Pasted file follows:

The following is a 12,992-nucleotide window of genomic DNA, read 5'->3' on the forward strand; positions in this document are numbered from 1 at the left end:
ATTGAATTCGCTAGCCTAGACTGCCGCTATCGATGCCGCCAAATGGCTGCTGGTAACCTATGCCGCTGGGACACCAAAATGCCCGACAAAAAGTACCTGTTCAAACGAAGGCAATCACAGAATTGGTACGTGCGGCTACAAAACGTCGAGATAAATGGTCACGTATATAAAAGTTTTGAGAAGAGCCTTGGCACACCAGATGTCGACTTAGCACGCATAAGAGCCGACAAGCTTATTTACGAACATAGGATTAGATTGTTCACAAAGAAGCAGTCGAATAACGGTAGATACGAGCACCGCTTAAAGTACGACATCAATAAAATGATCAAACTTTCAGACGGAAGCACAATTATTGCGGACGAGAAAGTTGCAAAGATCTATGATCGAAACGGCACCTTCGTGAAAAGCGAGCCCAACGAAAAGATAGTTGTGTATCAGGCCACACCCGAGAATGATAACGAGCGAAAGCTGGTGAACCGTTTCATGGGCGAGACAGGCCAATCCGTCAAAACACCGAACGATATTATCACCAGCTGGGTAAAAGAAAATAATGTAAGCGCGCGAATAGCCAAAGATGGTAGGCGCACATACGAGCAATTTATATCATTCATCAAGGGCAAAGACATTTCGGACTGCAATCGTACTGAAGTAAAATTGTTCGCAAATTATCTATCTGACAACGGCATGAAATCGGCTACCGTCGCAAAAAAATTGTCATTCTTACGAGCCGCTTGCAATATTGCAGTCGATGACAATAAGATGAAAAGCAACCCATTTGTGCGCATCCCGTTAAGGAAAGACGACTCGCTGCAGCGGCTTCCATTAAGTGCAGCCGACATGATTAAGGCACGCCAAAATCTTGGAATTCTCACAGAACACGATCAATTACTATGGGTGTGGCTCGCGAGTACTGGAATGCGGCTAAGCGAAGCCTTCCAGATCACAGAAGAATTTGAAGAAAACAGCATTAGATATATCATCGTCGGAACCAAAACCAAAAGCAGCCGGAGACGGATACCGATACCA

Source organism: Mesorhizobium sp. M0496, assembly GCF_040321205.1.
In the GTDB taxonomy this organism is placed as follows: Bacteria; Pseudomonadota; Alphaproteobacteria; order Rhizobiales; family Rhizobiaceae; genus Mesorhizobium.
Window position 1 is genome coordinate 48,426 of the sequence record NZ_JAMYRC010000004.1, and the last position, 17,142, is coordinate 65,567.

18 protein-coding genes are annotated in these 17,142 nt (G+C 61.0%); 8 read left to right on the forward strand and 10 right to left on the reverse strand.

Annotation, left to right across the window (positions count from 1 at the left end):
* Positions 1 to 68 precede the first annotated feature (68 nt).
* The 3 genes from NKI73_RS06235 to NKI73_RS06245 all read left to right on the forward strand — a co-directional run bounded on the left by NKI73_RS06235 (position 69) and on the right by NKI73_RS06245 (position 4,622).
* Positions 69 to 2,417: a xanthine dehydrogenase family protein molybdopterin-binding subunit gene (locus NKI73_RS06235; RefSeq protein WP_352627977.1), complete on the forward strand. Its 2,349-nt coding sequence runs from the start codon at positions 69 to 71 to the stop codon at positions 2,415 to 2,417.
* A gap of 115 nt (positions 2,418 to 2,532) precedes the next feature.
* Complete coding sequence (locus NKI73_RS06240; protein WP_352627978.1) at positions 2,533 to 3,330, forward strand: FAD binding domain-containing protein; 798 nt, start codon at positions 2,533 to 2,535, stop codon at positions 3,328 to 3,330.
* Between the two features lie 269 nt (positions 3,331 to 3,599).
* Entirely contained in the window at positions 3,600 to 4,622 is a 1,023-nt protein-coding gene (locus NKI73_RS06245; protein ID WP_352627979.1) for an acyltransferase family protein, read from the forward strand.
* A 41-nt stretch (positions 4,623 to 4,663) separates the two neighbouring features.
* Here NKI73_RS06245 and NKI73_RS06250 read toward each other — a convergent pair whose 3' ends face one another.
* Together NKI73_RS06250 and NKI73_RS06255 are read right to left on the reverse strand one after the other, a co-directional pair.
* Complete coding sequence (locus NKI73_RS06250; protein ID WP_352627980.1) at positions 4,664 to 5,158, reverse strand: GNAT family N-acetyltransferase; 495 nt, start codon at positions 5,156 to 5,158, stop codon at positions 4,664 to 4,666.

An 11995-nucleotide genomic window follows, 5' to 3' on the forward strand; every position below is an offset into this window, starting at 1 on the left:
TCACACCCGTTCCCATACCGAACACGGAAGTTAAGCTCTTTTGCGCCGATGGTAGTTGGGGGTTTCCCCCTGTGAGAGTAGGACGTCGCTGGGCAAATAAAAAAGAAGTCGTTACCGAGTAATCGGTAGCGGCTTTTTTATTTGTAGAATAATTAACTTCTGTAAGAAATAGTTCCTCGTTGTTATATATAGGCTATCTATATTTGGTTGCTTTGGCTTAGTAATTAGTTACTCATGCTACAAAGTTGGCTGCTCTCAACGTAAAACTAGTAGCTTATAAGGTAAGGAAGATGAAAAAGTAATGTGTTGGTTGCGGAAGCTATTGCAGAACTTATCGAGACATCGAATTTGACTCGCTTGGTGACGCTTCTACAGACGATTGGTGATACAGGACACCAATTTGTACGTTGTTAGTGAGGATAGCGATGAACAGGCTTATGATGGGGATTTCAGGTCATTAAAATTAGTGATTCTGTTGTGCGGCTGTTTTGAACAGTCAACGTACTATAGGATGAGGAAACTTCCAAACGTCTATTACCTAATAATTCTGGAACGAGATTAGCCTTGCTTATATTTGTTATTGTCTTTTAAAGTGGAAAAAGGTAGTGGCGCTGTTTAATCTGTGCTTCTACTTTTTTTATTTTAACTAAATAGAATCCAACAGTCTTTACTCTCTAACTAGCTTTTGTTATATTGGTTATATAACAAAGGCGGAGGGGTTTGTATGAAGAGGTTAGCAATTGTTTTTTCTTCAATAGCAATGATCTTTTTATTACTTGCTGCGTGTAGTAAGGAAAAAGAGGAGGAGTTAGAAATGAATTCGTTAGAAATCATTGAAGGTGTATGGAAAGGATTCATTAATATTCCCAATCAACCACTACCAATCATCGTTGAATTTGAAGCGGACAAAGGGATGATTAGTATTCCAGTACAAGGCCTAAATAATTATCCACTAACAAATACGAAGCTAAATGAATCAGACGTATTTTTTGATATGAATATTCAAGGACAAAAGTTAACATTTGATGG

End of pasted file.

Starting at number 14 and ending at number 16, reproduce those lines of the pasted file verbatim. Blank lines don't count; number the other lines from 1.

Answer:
* Entirely contained in the window at positions 3,600 to 4,622 is a 1,023-nt protein-coding gene (locus NKI73_RS06245; protein ID WP_352627979.1) for an acyltransferase family protein, read from the forward strand.
* A 41-nt stretch (positions 4,623 to 4,663) separates the two neighbouring features.
* Here NKI73_RS06245 and NKI73_RS06250 read toward each other — a convergent pair whose 3' ends face one another.